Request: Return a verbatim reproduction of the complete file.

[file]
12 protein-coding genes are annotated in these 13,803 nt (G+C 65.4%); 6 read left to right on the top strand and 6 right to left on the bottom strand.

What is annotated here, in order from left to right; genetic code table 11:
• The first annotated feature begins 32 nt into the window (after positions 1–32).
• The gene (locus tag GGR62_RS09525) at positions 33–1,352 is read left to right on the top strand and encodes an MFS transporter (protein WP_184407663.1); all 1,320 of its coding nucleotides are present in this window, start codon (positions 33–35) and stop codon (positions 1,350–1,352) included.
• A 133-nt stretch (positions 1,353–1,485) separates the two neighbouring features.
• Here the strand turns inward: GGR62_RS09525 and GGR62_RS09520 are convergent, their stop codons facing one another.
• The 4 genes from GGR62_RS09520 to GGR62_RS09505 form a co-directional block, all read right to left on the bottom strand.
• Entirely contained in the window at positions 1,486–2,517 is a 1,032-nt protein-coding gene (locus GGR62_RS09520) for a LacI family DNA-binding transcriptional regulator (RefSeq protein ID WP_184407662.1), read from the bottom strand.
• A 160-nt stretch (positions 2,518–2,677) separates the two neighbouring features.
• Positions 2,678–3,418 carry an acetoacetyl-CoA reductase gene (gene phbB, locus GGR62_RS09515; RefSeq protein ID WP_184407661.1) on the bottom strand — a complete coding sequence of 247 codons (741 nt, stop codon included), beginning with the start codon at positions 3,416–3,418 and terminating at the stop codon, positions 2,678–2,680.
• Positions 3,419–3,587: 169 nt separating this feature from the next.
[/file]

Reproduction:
12 protein-coding genes are annotated in these 13,803 nt (G+C 65.4%); 6 read left to right on the top strand and 6 right to left on the bottom strand.

What is annotated here, in order from left to right; genetic code table 11:
• The first annotated feature begins 32 nt into the window (after positions 1–32).
• The gene (locus tag GGR62_RS09525) at positions 33–1,352 is read left to right on the top strand and encodes an MFS transporter (protein WP_184407663.1); all 1,320 of its coding nucleotides are present in this window, start codon (positions 33–35) and stop codon (positions 1,350–1,352) included.
• A 133-nt stretch (positions 1,353–1,485) separates the two neighbouring features.
• Here the strand turns inward: GGR62_RS09525 and GGR62_RS09520 are convergent, their stop codons facing one another.
• The 4 genes from GGR62_RS09520 to GGR62_RS09505 form a co-directional block, all read right to left on the bottom strand.
• Entirely contained in the window at positions 1,486–2,517 is a 1,032-nt protein-coding gene (locus GGR62_RS09520) for a LacI family DNA-binding transcriptional regulator (RefSeq protein ID WP_184407662.1), read from the bottom strand.
• A 160-nt stretch (positions 2,518–2,677) separates the two neighbouring features.
• Positions 2,678–3,418 carry an acetoacetyl-CoA reductase gene (gene phbB, locus GGR62_RS09515; RefSeq protein ID WP_184407661.1) on the bottom strand — a complete coding sequence of 247 codons (741 nt, stop codon included), beginning with the start codon at positions 3,416–3,418 and terminating at the stop codon, positions 2,678–2,680.
• Positions 3,419–3,587: 169 nt separating this feature from the next.